Tag Archives: museum

Wien Museum (Vienna Museum)

10 Jan

I went to the Wien Museum (formerly Museum der Stadt Wien) at Karlsplatz this afternoon. For some reason, I feel the need to justify this on a Thursday. My justification is this: at about noon I finished the preparation for my big meeting tomorrow, the preparation that shortened my Christmas vacation by three to five days, depending on how you count it. Now I’m making up part of one of those missing vacation days.

The incentives were also strong. The Museum will be closing for extensive renovation and expansion on 3 February 2019, and an exhibition I’ve been wanting to see ends this Sunday already. (I can’t go tomorrow–big meeting–and I hate going on weekends because there are so many people).

In fact there were two exhibitions I really wanted to see so I was there for the better part of two hours, until they closed. One is called “Fluchtspuren” (or “What Remains: Traces of Refugees”). The other is called “Die Erkämpfte Republik” (or “The Hard-Won Republic”) and shows photos and newsreels from the first year of the First Republic of Austria (one hundred years ago).

“Traces of Refugees” is small. It displays 15 telling, everyday objects–shorts lovingly sewn by a mother for her son out of sailcloth and with buttons scrounged from a soldier or the keys that are all that remain of a house that was destroyed when a whole village was burned to the ground in the Balkan Wars. All the objects are connected to refugees to Austria, mainly to Vienna, and mainly at the end of the First World War as the Austro-Hungarian Empire was disintegrating, during the Second World War, and during the Balkan Wars (which I remember as I was already living here then).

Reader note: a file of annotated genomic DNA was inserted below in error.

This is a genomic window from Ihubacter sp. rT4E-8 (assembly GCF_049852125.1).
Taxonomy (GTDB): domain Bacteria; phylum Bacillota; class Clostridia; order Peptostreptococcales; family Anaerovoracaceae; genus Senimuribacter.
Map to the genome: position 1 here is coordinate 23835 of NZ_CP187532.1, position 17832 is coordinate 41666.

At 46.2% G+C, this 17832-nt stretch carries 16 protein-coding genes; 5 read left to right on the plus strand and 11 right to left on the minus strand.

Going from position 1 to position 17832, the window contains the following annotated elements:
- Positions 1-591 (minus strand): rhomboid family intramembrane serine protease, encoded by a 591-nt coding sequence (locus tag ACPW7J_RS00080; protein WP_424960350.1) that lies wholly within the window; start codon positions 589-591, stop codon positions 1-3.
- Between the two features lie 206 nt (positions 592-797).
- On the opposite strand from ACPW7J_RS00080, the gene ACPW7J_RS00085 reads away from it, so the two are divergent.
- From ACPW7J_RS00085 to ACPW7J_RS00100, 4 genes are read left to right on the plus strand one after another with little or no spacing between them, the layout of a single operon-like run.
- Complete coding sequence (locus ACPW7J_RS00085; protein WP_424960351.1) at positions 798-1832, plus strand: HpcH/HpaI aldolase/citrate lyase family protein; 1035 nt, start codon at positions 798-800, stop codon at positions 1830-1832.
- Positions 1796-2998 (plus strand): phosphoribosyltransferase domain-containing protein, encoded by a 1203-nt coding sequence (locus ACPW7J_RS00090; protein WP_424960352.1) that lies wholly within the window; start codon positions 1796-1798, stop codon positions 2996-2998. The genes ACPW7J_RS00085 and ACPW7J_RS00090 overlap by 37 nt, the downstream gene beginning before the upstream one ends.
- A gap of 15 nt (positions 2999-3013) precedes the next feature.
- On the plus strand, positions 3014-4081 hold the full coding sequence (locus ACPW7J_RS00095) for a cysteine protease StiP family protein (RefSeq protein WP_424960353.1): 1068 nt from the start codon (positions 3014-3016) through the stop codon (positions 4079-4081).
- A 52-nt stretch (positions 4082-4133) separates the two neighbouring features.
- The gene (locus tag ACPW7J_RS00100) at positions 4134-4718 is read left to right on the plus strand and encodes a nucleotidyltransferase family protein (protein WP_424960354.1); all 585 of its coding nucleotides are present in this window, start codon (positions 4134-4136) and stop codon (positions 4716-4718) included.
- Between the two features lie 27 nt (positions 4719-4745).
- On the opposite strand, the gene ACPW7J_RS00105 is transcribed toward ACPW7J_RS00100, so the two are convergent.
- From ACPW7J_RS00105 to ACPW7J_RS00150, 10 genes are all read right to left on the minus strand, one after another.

This exhibition was in conjunction with a small but wonderful exhibition about Lisa Jalowetz Aronson, who was a costume and scenery designer (as well as being a Jewish refugee in the Second World War). Among other things, she worked with her husband on Broadway, where she landed after being born in Prague, raised in Cologne, and educated in Vienna. The exhibition included a video interview with her done, I think, by her grandchildren. Quite something! She struck me as the epitome of resilience, laughing easily as she recounted hair-raising stories like how angry she was at her parents that they wouldn’t let her finish her art studies in Vienna (in 1938). “They probably saved my life but I was still furious,” she tells us.

“The Hard-Won Republic” was an important and effective reminder that this city, which is now so beautiful and rich, was cold and starving at the end of the First World War. Trees were being cut down in the Vienna Woods (my Vienna Woods!) to make sure people had something to heat with, and the Viennese traveled out of the city to glean the fields once the farmers had harvested what they wanted. People were literally starving to death and, of course, were terribly vulnerable to disease, particularly tuberculosis.

Beyond that, things that stuck out for me were the fact that Kaiser Karl, Franz Josef’s successor and emperor for only two years, didn’t understand why people wanted him to abdicate(!). (Seeing a photo of him getting off a plane at the airfield in Aspern with his wife and children reminded me that this is all recent enough–and I have been here long enough–to have seen Zita Hapsburg’s funeral in Vienna. Something to tell my grandchildren, if I had any.)

Other things: Within days after the end of the war, there were three security forces in Vienna, each allied with a different political platform. Anti-Semitism was as strong and, in some ways as subtle, as ever. Women were getting the vote. People were taking to the streets–a different group practically every day it seemed. And in 1924 there was a massive anti-war protest (“Nie wieder Krieg!” or “Never again war!”) in front of the City Hall.

If I’d had time, I could have gone to the “Gemma, Gemma” exhibition (“Gemma” is Viennese for “Let’s go” or “Let’s get going”) about the coming renovations and expansion. As it is, I took a brief moment on my way out to watch a video about it. It looks very promising. (And this from someone who hates change.)

An afternoon very well spent, if you ask me.